Overall, choosing between the treadmill vs elliptical will primarily depend on your preferences, fitness level, fitness goals, and whether you need a low-impact or high-impact workout.

If you have chosen a treadmill, here are some suggested workouts to get you started:

References

  • 1
    NILSSON, J., & THORSTENSSON, A. (1989). Ground reaction forces at different speeds of human walking and running. Acta Physiologica Scandinavica136(2), 217–227. https://doi.org/10.1111/j.1748-1716.1989.tb08655.x
  • 2
    Brown, G. A., Cook, C. M., Krueger, R. D., & Heelan, K. A. (2010). Comparison of Energy Expenditure on a Treadmill vs. an Elliptical Device at a Self-Selected Exercise Intensity. Journal of Strength and Conditioning Research24(6), 1643–1649. https://doi.org/10.1519/jsc.0b013e3181cb2854
  • 3
    Filipovic, M., Munten, S., Herzig, K.-H., & Gagnon, D. D. (2021). Maximal Fat Oxidation: Comparison between Treadmill, Elliptical and Rowing Exercises. Journal of Sports Science and Medicine, 170–178. https://doi.org/10.52082/jssm.2021.170
  • 4
    Prosser, L. A., Stanley, C. J., Norman, T. L., Park, H. S., & Damiano, D. L. (2011). Comparison of elliptical training, stationary cycling, treadmill walking and overground walking. Electromyographic patterns. Gait & Posture33(2), 244–250. https://doi.org/10.1016/j.gaitpost.2010.11.013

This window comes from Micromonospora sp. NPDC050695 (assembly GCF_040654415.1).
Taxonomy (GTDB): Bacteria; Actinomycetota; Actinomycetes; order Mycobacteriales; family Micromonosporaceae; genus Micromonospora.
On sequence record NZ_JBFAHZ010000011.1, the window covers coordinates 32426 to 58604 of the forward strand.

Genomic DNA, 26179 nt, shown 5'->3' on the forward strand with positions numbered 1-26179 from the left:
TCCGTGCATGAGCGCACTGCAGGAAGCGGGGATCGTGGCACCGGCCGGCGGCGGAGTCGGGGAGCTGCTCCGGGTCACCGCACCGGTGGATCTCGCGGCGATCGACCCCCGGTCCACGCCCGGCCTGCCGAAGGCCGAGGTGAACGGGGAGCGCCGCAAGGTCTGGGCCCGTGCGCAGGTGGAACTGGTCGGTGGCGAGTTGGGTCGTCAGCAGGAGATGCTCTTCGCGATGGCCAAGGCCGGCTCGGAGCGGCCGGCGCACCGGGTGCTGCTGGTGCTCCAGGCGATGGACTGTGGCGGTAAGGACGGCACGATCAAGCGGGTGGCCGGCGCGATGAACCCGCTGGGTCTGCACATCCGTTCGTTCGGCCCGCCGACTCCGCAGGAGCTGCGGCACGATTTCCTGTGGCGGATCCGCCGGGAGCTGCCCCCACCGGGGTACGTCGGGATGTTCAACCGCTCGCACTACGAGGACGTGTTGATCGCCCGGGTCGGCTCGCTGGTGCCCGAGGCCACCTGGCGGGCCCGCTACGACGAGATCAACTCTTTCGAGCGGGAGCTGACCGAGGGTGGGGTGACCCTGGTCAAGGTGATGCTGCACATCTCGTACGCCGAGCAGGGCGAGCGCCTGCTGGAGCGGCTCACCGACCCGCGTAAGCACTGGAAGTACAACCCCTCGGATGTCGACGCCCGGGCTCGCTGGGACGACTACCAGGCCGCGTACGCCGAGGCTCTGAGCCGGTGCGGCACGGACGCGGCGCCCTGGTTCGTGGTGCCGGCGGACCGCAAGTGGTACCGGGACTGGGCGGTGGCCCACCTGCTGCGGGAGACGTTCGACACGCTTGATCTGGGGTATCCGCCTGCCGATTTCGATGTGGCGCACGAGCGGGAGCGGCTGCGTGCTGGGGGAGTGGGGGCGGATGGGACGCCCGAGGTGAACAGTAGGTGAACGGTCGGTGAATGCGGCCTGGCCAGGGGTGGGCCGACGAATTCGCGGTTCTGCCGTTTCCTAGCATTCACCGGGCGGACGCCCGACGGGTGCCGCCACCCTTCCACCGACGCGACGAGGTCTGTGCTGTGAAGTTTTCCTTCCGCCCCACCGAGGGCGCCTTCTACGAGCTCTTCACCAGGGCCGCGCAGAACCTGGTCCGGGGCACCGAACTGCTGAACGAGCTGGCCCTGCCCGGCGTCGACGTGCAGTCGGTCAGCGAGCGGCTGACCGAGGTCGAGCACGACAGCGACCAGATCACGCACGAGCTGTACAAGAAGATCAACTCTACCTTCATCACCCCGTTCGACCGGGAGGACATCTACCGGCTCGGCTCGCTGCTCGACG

• 5
    Gómez-Cabello, A., Ara, I., González-Agüero, A., Casajús, J. A., & Vicente-Rodríguez, G. (2012). Effects of Training on Bone Mass in Older Adults. Sports Medicine42(4), 301–325. https://doi.org/10.2165/11597670-000000000-00000
  • 6
    Bosch, A. N., Flanagan, K. C., Eken, M. M., Withers, A., Burger, J., & Lamberts, R. P. (2021). Physiological and Metabolic Responses to Exercise on Treadmill, Elliptical Trainer, and Stepper: Practical Implications for Training. International Journal of Sport Nutrition and Exercise Metabolism31(2), 135–142. https://doi.org/10.1123/ijsnem.2020-0155
Photo of author
Amber Sayer is a Fitness, Nutrition, and Wellness Writer and Editor, as well as a NASM-Certified Nutrition Coach and UESCA-certified running, endurance nutrition, and triathlon coach. She holds two Masters Degrees—one in Exercise Science and one in Prosthetics and Orthotics. As a Certified Personal Trainer and running coach for 12 years, Amber enjoys staying active and helping others do so as well. In her free time, she likes running, cycling, cooking, and tackling any type of puzzle.